Tell Congress to Support H.R. 2092 and Repeal the Tan Tax – NOW!

Congressman Michael Grimm (R-NY) has introduced legislation to repeal the Tan Tax — the 10% excise tax on tanning services that is being used to fund the Healthcare Reform Legislation and passed in the last Congress.

We have to make sure your Congressman and Senators know how unpopular and unfair this tax is. If the millions of Americans who have to pay this regressive tax speak out, Congress will listen.

Please take a minute and send emails to your Senators and Congressman and urge to each support Congressman Grimm’s Bill, H.R. 2092 and repeal this tax. Even if you already supported our earlier efforts to have the tax stripped out of the healthcare reform bill, please send additional emails today.

Enter your zip code and address to find your representative and senators. The message is already in the field. All you have to do is enter your name, email address, phone number and organization (business name). The program directs the email to the proper offices.

After you enter your address, the program will give you phone numbers of your senators and congressman. In addition to sending an email, please take a minute and call those numbers and tell the staff why this tax is bad public policy.

If everyone gets involved, we can repeal this tax. Be sure to contact any other salons in your area and spread the word about this legislation. Please send this link to your customers. Have your employees, friends and family call, email and write as well.

CLICK HERE

THANK YOU FOR YOUR PARTICIPATION!

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Study: Long-Term Tanners – Less Breast Cancer

A study out of Sweden suggests a powerful connection between tanning and a decreased incidence of breast cancer and other cancers in women. The research followed nearly 50,000 Swedish women for 15 years. The participants ranged in age from 30 to 49 when the program began back in 1991-1992. Approximately 2,000 of the ladies received a cancer diagnosis during the study, with the following types reported: brain, colon-rectal, lung, ovarian and breast cancer.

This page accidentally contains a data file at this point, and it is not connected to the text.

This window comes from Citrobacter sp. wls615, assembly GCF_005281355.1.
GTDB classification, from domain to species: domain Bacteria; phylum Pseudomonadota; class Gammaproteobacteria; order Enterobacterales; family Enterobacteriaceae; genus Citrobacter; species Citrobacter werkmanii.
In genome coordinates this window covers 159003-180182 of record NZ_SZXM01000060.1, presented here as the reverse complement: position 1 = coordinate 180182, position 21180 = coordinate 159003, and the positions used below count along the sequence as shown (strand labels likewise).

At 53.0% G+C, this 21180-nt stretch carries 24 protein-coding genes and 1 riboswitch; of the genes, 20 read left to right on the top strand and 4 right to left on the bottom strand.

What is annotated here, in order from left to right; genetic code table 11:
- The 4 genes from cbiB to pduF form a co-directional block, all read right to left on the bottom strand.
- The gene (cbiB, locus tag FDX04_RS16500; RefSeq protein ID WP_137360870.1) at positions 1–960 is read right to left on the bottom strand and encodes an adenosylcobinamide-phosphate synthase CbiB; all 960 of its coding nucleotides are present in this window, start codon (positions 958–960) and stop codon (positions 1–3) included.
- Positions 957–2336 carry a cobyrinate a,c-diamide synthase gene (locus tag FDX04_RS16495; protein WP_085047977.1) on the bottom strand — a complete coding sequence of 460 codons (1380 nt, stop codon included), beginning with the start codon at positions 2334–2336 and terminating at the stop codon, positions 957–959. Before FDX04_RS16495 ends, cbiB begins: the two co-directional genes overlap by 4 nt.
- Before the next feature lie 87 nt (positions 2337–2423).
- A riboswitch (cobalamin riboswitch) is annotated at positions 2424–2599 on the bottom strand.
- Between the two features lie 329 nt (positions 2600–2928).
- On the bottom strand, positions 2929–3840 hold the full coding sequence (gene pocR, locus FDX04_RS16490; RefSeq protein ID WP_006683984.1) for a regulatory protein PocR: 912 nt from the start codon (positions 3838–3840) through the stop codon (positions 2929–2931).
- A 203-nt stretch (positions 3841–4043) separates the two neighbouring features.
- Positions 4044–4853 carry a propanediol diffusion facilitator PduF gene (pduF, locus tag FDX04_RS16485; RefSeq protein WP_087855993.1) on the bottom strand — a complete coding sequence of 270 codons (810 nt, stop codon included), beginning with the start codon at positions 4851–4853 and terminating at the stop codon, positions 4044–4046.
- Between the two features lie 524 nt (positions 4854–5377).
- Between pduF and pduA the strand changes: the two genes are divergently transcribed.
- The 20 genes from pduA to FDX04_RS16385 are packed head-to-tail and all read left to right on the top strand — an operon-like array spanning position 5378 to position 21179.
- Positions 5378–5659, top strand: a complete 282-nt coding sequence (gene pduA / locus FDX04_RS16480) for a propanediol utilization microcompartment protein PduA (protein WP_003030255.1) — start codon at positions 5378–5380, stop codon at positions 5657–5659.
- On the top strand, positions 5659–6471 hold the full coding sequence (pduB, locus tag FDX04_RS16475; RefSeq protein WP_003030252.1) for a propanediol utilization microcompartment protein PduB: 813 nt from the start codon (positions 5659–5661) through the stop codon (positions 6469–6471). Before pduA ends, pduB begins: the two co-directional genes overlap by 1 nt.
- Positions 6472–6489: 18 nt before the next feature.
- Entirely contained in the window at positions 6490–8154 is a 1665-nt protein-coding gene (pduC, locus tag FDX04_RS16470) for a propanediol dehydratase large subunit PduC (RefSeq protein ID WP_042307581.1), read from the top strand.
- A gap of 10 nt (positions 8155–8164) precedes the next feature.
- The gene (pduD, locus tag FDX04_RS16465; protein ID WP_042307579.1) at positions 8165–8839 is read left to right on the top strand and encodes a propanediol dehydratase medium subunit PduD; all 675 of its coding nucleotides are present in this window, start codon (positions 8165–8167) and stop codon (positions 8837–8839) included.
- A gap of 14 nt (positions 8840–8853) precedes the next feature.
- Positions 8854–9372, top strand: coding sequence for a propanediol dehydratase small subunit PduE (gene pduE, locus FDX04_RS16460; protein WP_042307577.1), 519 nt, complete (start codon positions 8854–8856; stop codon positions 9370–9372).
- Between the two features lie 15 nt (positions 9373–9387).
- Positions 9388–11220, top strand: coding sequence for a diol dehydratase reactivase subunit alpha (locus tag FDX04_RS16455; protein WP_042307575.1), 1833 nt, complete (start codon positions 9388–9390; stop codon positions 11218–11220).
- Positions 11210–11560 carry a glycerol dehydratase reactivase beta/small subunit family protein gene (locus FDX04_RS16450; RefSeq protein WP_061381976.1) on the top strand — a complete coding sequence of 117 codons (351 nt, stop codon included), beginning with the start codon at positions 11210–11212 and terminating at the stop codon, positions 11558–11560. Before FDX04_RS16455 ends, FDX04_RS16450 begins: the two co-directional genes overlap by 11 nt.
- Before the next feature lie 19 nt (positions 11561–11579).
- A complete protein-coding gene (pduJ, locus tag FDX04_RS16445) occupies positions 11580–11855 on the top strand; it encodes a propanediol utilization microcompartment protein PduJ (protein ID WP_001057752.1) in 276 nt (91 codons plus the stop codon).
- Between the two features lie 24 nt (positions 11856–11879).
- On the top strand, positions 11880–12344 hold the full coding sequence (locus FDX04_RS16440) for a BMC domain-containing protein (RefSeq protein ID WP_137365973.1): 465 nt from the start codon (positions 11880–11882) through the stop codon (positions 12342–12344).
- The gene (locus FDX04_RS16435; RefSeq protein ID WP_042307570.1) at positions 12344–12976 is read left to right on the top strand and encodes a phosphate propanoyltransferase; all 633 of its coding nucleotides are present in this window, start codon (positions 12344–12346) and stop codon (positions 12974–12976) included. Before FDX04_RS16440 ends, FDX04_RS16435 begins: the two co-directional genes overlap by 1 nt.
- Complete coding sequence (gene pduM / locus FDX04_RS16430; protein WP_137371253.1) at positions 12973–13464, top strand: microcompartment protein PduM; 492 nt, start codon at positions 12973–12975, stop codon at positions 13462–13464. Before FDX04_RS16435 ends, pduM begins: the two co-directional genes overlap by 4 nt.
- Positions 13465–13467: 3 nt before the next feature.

In an effort to examine potential associations between UV exposure and the increased or decreased risk of various cancers – including breast cancer – the researchers reviewed the history of UV exposure for all the women when they were ages 10 to 29. The breast cancer rate was nearly 50 percent less among those subjects who had spent more than a week a year during those years enjoying moderate UV exposure (even on an annual vacation). The tanned Swedes also showed 30 percent less risk of developing an internal cancer as compared to their non-tanning counterparts.

The researchers – from the University of Oxford in England, the University of Oslo in Norway, The Karolinska Institute in Sweden and the Harvard School of Public Health in the United States – concluded there was no support to establish a negative link between overall cancer risk and ongoing UV exposure experienced earlier in life. In fact, the women who received UV exposure through indoor tanning or the sun experienced significantly fewer cases of internal ailments such as breast cancer.

The study’s authors intimate that the decreased propensity for illness can be attributed to vitamin D associated with increased UV exposure through tanning equipment or sunlight.

Sources:
Cancer Epidemiology, Biomarkers and Prevention: Prospective study of UV exposure and cancer incidence among Swedish women

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Indoor Tanning’s Sun Protection Factor